Video of the Day: Is the "Crazy Artist" Stereotype True?
An ear here, a life there: Vincent van Gogh, Virginia Woolf, and Sylvia Plath each had their own way of dealing with mood disorders. In her new graphic novel, cartoonist and storyteller Ellen Forney asks an important question: For artists, are mental disorders a gift or a curse? Marbles: Mania, Depression, Michelangelo, and Me: A Graphic Memoir, explores the aftermath of the bipolar diagnosis that arrived just before her 30th birthday, prompting Forney to fear that the requisite medications would decimate her creativity, and eventually, her entire career.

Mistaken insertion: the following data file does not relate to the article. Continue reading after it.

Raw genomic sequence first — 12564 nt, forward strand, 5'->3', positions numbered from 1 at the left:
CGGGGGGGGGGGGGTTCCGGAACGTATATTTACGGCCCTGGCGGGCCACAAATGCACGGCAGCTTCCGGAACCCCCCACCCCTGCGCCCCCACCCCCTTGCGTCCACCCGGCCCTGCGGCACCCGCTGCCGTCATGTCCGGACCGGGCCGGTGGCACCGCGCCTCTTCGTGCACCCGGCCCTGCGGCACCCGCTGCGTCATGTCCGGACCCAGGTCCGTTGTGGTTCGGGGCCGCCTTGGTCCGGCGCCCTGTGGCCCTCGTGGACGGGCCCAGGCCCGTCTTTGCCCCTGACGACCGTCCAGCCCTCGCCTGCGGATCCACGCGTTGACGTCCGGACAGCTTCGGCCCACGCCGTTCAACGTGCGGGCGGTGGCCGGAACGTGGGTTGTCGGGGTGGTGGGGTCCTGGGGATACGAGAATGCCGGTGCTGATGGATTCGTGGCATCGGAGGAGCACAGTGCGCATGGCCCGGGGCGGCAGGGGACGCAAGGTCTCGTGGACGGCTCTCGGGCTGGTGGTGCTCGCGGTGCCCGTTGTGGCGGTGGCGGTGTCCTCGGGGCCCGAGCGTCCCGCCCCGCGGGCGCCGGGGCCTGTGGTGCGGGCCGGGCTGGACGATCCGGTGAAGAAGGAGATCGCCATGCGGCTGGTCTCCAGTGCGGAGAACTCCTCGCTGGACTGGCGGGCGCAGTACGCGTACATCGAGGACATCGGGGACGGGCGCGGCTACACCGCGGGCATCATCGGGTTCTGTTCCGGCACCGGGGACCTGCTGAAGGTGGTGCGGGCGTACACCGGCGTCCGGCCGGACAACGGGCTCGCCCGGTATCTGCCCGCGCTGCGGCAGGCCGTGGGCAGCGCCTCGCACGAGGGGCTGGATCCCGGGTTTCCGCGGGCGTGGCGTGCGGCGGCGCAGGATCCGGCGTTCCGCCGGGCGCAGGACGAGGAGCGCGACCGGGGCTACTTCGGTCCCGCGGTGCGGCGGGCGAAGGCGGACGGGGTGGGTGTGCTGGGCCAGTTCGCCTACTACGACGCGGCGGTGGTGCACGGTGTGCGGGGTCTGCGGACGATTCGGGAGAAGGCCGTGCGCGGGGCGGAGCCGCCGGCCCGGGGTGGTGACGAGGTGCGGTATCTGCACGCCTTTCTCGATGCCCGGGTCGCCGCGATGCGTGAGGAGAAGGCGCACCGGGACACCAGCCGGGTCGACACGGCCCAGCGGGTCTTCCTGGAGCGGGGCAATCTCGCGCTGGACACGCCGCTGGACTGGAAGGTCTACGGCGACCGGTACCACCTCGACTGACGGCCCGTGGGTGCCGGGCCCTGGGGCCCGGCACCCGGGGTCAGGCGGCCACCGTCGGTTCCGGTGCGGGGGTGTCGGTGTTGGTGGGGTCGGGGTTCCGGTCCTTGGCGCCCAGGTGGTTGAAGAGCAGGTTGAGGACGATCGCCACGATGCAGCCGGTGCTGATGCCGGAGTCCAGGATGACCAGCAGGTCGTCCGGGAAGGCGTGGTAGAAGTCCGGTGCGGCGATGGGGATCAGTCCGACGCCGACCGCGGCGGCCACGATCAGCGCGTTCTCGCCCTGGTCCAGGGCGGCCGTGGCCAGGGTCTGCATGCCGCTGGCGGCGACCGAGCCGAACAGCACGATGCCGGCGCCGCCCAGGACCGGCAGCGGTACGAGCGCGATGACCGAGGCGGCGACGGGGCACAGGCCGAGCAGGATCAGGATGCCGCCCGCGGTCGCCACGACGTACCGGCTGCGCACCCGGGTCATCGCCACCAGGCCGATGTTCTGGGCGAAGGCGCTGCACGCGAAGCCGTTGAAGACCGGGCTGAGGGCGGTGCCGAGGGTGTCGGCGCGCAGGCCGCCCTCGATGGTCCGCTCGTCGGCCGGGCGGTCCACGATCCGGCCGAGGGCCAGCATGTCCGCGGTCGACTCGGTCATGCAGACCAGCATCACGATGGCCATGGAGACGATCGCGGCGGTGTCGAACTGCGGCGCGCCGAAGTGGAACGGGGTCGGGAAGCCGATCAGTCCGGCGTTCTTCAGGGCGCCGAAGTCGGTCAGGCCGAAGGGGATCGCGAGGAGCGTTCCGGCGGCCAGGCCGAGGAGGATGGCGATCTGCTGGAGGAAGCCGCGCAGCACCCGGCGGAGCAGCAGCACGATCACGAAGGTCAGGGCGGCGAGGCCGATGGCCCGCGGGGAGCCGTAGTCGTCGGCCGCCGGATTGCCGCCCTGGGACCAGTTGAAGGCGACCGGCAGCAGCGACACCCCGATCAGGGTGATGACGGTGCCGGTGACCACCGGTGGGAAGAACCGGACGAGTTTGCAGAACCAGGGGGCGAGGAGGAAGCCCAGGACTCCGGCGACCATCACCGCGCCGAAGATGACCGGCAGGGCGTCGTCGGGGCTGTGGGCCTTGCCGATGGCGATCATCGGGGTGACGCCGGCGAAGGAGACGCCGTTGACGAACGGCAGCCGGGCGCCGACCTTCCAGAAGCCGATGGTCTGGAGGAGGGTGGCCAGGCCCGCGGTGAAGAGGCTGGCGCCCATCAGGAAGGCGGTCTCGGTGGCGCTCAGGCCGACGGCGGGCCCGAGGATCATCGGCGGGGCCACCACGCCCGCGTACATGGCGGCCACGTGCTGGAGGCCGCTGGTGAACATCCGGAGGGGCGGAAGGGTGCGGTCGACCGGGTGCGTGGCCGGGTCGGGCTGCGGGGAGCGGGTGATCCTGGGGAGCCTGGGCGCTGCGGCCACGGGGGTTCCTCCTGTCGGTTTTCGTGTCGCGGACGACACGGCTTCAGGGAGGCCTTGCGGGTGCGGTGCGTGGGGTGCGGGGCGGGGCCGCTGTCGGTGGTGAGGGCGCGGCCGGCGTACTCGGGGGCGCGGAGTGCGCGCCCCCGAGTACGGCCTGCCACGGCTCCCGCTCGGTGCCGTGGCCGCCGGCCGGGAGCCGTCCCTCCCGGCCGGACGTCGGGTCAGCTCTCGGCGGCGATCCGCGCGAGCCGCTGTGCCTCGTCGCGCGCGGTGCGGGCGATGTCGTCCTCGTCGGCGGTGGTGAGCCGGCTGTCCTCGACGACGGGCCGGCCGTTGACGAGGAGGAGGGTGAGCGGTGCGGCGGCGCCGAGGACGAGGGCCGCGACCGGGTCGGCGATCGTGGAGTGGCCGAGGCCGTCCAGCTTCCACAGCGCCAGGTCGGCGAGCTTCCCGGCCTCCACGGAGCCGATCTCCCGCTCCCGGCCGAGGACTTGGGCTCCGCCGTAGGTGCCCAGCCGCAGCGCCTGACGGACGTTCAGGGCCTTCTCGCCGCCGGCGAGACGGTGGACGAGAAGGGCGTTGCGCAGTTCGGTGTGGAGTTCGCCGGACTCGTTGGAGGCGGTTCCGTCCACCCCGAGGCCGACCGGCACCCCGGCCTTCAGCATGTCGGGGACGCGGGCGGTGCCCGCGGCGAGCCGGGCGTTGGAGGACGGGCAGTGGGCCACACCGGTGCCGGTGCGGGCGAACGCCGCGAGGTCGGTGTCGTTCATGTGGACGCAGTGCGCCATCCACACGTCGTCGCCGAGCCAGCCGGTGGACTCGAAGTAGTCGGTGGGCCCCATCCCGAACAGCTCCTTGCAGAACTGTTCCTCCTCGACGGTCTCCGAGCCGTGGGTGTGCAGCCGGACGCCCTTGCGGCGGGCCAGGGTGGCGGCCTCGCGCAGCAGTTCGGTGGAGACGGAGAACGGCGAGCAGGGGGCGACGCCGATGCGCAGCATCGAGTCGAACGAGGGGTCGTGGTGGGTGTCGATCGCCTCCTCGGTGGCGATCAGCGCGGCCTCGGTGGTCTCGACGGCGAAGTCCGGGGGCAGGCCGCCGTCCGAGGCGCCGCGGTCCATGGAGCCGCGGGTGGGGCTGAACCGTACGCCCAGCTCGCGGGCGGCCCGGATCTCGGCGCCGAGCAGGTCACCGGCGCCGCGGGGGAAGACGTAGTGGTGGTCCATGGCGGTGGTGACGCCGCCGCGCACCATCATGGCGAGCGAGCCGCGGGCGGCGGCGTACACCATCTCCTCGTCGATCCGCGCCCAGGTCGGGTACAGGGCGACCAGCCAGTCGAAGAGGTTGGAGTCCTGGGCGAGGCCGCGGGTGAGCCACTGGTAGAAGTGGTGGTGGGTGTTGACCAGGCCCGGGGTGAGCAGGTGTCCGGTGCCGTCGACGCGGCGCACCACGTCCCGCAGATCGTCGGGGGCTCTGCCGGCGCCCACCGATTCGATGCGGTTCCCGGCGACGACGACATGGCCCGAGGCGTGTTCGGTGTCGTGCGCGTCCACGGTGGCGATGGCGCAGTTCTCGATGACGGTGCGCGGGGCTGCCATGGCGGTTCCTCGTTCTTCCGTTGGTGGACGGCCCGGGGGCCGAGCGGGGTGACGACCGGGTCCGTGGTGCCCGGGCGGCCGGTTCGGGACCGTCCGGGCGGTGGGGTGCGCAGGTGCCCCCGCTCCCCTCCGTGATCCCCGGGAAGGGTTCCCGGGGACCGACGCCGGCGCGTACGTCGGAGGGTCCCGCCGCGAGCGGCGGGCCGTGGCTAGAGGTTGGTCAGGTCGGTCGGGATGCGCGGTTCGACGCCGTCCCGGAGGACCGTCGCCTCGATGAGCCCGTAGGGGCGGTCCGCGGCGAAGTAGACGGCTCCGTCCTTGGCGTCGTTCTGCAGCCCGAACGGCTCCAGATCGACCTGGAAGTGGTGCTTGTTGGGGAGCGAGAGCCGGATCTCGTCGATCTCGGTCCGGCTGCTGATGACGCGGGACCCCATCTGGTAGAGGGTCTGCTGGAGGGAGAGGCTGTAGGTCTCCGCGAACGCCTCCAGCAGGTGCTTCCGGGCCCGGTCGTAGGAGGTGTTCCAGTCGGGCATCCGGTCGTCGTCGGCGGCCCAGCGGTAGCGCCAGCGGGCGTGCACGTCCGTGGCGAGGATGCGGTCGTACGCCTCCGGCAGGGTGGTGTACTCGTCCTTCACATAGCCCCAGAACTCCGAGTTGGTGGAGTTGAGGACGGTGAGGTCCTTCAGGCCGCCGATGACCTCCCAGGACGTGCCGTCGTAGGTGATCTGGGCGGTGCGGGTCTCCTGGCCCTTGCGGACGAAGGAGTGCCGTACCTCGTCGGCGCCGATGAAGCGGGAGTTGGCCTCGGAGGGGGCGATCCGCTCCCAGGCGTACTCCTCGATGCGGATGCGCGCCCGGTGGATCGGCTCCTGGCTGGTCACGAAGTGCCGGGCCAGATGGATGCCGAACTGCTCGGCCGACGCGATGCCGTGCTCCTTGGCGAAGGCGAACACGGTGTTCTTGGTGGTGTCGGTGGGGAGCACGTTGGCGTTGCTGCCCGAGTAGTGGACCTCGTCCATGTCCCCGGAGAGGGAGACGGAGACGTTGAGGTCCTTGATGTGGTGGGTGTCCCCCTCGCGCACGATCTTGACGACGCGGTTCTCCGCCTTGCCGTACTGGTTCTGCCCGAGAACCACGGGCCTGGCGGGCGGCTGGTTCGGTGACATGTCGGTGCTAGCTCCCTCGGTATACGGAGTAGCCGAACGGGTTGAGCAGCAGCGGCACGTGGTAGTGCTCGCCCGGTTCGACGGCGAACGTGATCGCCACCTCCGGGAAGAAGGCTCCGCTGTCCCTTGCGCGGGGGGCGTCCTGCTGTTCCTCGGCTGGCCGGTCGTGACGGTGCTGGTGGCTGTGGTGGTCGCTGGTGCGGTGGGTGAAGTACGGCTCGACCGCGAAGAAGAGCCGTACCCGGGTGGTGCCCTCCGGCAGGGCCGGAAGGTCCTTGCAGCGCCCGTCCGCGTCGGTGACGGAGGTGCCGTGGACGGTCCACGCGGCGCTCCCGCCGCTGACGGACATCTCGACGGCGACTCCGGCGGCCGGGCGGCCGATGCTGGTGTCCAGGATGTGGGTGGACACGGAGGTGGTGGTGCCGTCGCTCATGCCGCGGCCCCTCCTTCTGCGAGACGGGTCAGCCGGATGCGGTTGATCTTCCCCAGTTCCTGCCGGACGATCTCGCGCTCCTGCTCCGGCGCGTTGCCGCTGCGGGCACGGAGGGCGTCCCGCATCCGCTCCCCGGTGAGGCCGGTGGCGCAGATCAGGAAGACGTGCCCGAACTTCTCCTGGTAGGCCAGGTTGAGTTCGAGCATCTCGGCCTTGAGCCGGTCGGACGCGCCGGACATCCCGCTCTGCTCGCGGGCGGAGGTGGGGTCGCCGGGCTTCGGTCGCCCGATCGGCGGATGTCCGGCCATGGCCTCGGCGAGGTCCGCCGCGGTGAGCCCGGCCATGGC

And yet, she was also suddenly a part of an elite group: "The sense of heaviness was alleviated by a back-handed sense of cred. ... I was officially a crazy artist." Forney spent the next few years researching the lives of artists and the clinical realities of the diagnosis, taking comfort in William Styron's Darkness Visible and other memoirs on the challenge of finding mental stability while cultivating creativity. She alternately employs optimism and dark humor as she revisits a struggle familiar to millions of Americans. In addition to a personal narrative, the book is full of practical information about the disease, common prescriptions, and coping mechanisms, offered through black-and-white images and evocative prose.